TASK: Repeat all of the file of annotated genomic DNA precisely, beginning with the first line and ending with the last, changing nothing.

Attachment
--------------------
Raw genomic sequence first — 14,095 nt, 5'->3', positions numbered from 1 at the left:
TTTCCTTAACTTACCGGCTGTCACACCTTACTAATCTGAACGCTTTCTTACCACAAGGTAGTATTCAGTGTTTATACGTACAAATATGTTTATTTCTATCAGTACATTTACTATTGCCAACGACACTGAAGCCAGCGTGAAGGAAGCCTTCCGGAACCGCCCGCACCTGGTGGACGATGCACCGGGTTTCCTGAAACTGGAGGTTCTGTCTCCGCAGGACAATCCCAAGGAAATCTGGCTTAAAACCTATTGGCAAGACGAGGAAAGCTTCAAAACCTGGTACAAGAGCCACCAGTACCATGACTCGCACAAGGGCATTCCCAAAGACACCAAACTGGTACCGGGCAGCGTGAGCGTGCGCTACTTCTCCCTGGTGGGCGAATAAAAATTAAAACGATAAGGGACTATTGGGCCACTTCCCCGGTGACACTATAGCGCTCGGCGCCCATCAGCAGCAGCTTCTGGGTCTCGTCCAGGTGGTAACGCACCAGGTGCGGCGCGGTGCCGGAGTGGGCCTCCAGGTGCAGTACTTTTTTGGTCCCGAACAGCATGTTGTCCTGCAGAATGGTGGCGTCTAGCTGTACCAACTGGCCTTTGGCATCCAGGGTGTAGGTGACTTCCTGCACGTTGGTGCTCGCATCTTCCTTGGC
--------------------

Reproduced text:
Raw genomic sequence first — 14,095 nt, 5'->3', positions numbered from 1 at the left:
TTTCCTTAACTTACCGGCTGTCACACCTTACTAATCTGAACGCTTTCTTACCACAAGGTAGTATTCAGTGTTTATACGTACAAATATGTTTATTTCTATCAGTACATTTACTATTGCCAACGACACTGAAGCCAGCGTGAAGGAAGCCTTCCGGAACCGCCCGCACCTGGTGGACGATGCACCGGGTTTCCTGAAACTGGAGGTTCTGTCTCCGCAGGACAATCCCAAGGAAATCTGGCTTAAAACCTATTGGCAAGACGAGGAAAGCTTCAAAACCTGGTACAAGAGCCACCAGTACCATGACTCGCACAAGGGCATTCCCAAAGACACCAAACTGGTACCGGGCAGCGTGAGCGTGCGCTACTTCTCCCTGGTGGGCGAATAAAAATTAAAACGATAAGGGACTATTGGGCCACTTCCCCGGTGACACTATAGCGCTCGGCGCCCATCAGCAGCAGCTTCTGGGTCTCGTCCAGGTGGTAACGCACCAGGTGCGGCGCGGTGCCGGAGTGGGCCTCCAGGTGCAGTACTTTTTTGGTCCCGAACAGCATGTTGTCCTGCAGAATGGTGGCGTCTAGCTGTACCAACTGGCCTTTGGCATCCAGGGTGTAGGTGACTTCCTGCACGTTGGTGCTCGCATCTTCCTTGGC